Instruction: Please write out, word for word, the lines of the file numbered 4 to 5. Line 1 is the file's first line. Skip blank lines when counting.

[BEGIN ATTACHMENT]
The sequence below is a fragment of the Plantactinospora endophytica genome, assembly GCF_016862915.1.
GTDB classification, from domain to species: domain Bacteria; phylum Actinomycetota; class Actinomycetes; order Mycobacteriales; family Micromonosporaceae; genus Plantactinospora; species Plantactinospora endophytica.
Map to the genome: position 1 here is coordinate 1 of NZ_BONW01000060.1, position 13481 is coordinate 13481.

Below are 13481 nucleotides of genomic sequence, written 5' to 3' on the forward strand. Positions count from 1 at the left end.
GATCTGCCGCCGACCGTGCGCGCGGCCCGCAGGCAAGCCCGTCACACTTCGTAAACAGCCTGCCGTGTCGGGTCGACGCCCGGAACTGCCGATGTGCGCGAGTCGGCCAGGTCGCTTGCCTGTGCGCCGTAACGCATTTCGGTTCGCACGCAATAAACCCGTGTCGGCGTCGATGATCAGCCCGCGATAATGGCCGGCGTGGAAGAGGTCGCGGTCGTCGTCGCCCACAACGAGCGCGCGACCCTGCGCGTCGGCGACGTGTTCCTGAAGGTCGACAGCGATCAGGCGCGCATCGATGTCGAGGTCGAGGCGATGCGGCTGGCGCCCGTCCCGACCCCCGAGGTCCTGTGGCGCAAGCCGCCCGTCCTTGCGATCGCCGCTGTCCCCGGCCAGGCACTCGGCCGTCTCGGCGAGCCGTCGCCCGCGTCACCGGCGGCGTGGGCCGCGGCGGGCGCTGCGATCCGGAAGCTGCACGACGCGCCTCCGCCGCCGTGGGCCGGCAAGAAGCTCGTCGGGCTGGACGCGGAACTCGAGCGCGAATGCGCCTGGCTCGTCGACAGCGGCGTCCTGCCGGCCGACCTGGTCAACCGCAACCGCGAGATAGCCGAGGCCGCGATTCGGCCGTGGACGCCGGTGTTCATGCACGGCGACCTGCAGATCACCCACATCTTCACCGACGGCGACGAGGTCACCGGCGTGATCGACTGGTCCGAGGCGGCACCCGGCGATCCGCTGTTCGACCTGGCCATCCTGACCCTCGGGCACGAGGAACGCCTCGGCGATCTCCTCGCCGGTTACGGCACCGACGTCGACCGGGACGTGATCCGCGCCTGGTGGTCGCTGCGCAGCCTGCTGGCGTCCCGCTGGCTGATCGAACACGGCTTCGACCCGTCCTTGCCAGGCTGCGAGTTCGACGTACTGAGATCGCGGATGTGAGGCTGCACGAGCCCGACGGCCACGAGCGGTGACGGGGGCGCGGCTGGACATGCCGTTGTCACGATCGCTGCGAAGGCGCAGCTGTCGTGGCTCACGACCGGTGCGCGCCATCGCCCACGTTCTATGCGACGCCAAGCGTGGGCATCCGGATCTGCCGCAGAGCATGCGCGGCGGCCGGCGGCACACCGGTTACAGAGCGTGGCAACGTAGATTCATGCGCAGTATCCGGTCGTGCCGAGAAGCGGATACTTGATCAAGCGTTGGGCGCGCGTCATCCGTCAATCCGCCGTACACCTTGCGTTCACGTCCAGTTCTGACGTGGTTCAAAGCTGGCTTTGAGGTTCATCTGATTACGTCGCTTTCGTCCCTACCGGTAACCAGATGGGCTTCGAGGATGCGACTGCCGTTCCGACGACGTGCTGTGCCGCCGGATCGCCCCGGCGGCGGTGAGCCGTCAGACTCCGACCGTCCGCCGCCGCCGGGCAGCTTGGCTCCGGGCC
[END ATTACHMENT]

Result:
Below are 13481 nucleotides of genomic sequence, written 5' to 3' on the forward strand. Positions count from 1 at the left end.
GATCTGCCGCCGACCGTGCGCGCGGCCCGCAGGCAAGCCCGTCACACTTCGTAAACAGCCTGCCGTGTCGGGTCGACGCCCGGAACTGCCGATGTGCGCGAGTCGGCCAGGTCGCTTGCCTGTGCGCCGTAACGCATTTCGGTTCGCACGCAATAAACCCGTGTCGGCGTCGATGATCAGCCCGCGATAATGGCCGGCGTGGAAGAGGTCGCGGTCGTCGTCGCCCACAACGAGCGCGCGACCCTGCGCGTCGGCGACGTGTTCCTGAAGGTCGACAGCGATCAGGCGCGCATCGATGTCGAGGTCGAGGCGATGCGGCTGGCGCCCGTCCCGACCCCCGAGGTCCTGTGGCGCAAGCCGCCCGTCCTTGCGATCGCCGCTGTCCCCGGCCAGGCACTCGGCCGTCTCGGCGAGCCGTCGCCCGCGTCACCGGCGGCGTGGGCCGCGGCGGGCGCTGCGATCCGGAAGCTGCACGACGCGCCTCCGCCGCCGTGGGCCGGCAAGAAGCTCGTCGGGCTGGACGCGGAACTCGAGCGCGAATGCGCCTGGCTCGTCGACAGCGGCGTCCTGCCGGCCGACCTGGTCAACCGCAACCGCGAGATAGCCGAGGCCGCGATTCGGCCGTGGACGCCGGTGTTCATGCACGGCGACCTGCAGATCACCCACATCTTCACCGACGGCGACGAGGTCACCGGCGTGATCGACTGGTCCGAGGCGGCACCCGGCGATCCGCTGTTCGACCTGGCCATCCTGACCCTCGGGCACGAGGAACGCCTCGGCGATCTCCTCGCCGGTTACGGCACCGACGTCGACCGGGACGTGATCCGCGCCTGGTGGTCGCTGCGCAGCCTGCTGGCGTCCCGCTGGCTGATCGAACACGGCTTCGACCCGTCCTTGCCAGGCTGCGAGTTCGACGTACTGAGATCGCGGATGTGAGGCTGCACGAGCCCGACGGCCACGAGCGGTGACGGGGGCGCGGCTGGACATGCCGTTGTCACGATCGCTGCGAAGGCGCAGCTGTCGTGGCTCACGACCGGTGCGCGCCATCGCCCACGTTCTATGCGACGCCAAGCGTGGGCATCCGGATCTGCCGCAGAGCATGCGCGGCGGCCGGCGGCACACCGGTTACAGAGCGTGGCAACGTAGATTCATGCGCAGTATCCGGTCGTGCCGAGAAGCGGATACTTGATCAAGCGTTGGGCGCGCGTCATCCGTCAATCCGCCGTACACCTTGCGTTCACGTCCAGTTCTGACGTGGTTCAAAGCTGGCTTTGAGGTTCATCTGATTACGTCGCTTTCGTCCCTACCGGTAACCAGATGGGCTTCGAGGATGCGACTGCCGTTCCGACGACGTGCTGTGCCGCCGGATCGCCCCGGCGGCGGTGAGCCGTCAGACTCCGACCGTCCGCCGCCGCCGGGCAGCTTGGCTCCGGGCC